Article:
HD Voice: Silence Isn't Golden
While network operators engage in an extended game of "Can you top this?" regarding data and video services, voice traffic has become a virtual afterthought for most of the telecom industry. Not only has innovation in voice services largely stagnated, but the case can be made that the overall quality of voice calls has deteriorated since the golden age of the public switched telephone network.
HD voice technology is aimed at reversing that backslide by improving the quality of voice calls. HD voice calls carry more than twice the range of audio frequencies of conventional phone calls. The resulting clarity of sound brings callers several benefits, such as the ability to actually understand what other callers are saying. So far, however, HD voice is hardly resonating with telcos.
The latest Heavy Reading Insider, "Making HD Voice Happen: Choosing Codecs, Connecting Islands," analyzes why the HD voice market has been slow to develop, and points to factors that ultimately will move HD voice forward. More than a dozen technology suppliers are pushing the HD voice cause, including Cisco Systems Inc. (Nasdaq: CSCO). The variety of vendors is actually part of the problem: Interoperability of HD codecs is a hit-or-(mostly)-miss proposition, which means current HD voice systems operate primarily as islands, usually confined to large enterprises.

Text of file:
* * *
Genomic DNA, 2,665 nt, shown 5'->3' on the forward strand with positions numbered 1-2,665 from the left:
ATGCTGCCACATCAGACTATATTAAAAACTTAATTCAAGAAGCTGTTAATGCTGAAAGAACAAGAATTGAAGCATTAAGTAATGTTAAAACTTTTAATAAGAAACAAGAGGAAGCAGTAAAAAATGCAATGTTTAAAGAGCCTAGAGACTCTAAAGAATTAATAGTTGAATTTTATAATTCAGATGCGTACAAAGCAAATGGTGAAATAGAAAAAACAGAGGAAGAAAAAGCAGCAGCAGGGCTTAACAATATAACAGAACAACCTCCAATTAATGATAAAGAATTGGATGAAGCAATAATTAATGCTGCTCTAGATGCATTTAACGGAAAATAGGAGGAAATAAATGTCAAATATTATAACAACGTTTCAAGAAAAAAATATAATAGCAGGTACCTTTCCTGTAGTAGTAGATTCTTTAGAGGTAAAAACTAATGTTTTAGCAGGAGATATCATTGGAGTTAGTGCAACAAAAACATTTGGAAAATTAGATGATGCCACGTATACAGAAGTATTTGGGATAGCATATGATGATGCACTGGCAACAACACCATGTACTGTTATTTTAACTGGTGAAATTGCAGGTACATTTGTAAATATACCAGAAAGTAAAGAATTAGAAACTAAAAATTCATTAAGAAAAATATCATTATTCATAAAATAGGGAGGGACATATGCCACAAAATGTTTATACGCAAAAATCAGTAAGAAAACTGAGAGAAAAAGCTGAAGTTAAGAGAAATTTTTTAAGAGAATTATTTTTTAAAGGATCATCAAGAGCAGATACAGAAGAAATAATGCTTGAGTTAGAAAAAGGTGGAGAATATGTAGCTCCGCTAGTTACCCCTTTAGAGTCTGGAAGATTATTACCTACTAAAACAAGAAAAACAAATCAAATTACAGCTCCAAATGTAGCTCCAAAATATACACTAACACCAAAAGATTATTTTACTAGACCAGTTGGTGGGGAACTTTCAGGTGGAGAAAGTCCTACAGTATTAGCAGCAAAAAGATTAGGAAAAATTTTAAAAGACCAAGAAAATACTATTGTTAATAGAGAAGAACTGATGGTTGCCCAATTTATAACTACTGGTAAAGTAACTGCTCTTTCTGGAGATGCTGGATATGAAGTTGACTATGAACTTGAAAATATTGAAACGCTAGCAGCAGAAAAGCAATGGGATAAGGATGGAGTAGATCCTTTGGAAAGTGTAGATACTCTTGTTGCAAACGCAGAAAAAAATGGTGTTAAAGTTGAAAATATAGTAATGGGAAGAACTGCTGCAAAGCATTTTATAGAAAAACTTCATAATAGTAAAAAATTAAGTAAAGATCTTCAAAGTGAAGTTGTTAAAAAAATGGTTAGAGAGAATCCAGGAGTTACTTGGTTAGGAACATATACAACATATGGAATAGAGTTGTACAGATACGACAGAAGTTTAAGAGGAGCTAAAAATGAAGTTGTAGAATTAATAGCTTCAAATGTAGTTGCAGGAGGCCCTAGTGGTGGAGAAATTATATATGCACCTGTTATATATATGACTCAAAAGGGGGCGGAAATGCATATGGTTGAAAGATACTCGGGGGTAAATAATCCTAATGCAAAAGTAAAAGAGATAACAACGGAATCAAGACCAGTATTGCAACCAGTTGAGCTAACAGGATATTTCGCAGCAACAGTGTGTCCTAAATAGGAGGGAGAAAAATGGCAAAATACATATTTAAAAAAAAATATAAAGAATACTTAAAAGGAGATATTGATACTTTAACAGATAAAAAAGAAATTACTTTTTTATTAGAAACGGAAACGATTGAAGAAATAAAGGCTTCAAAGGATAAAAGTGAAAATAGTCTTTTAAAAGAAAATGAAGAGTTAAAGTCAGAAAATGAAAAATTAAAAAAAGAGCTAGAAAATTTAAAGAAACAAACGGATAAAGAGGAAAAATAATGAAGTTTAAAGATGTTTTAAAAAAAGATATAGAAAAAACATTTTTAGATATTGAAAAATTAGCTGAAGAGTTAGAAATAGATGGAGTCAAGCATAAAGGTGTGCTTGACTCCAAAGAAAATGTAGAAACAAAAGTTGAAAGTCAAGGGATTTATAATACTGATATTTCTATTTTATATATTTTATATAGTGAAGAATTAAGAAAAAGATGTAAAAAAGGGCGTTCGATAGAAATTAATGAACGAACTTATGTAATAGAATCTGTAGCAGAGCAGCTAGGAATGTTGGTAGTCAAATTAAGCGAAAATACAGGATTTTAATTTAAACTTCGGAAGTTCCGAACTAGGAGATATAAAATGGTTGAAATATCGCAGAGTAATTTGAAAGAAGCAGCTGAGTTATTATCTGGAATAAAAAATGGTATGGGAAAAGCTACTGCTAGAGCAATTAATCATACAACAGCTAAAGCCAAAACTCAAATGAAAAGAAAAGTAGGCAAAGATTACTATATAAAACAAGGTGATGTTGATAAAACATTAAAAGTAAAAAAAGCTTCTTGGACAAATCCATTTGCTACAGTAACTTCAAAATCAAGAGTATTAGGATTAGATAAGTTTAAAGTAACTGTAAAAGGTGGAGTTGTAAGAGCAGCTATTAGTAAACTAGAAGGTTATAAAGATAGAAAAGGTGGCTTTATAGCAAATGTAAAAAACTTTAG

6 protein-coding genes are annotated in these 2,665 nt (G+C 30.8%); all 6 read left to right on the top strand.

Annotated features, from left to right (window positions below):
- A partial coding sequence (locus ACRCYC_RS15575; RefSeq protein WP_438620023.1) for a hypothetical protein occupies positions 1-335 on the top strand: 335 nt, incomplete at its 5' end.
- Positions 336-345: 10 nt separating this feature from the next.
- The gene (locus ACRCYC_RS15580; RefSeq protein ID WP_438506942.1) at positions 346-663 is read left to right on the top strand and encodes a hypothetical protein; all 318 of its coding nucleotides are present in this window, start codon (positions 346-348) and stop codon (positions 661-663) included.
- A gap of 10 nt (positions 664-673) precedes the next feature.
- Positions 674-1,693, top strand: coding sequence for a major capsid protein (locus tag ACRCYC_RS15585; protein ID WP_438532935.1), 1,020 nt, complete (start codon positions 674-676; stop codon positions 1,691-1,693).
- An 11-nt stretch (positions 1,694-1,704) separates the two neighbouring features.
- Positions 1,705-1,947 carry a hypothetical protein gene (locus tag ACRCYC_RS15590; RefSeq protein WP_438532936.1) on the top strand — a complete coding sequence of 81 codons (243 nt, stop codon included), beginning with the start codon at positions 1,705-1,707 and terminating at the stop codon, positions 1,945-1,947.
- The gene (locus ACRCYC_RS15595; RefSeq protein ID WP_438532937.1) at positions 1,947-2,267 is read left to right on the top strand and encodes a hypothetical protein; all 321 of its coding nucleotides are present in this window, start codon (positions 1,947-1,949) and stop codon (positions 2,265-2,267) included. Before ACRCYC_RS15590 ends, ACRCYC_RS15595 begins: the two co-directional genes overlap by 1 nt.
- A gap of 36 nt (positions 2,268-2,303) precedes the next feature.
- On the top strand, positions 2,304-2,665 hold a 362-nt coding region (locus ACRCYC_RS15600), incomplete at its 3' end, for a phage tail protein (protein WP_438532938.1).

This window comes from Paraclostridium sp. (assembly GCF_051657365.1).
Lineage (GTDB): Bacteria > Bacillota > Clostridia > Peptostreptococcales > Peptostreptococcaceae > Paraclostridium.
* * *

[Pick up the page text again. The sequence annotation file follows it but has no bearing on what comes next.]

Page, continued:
To date, the main sources of HD voice growth have been hosted and Internet VoIP providers and enterprises. But it will take the involvement of voice service providers, such as cable telephony and mobile operators, to make HD voice a mainstream service. Such carriers have at least one good reason to take the leap: It will give them a clear-cut advantage over incumbent telcos, whose TDM-based legacy infrastructures cannot support HD calls. But implementing the technology will also cost them considerable time and effort. At present, Salt SA is the only big-name carrier offering HD voice services on a broad scale.
Our view is that HD voice is not likely to show up as a significant commercial offer until the end of 2011. When it does, it could put even more pressure on incumbent telcos, especially if cable operators figure out how to use HD voice as another lure to steal enterprise business away.
— Robert Poe, Contributing Analyst, Heavy Reading Insider
Making HD Voice Happen: Choosing Codecs, Connecting Islands, a 20-page report, is available as part of an annual subscription (12 monthly issues) to Heavy Reading Insider, priced at $1,595. This report is available for $900. To subscribe, please visit: www.heavyreading.com/insider.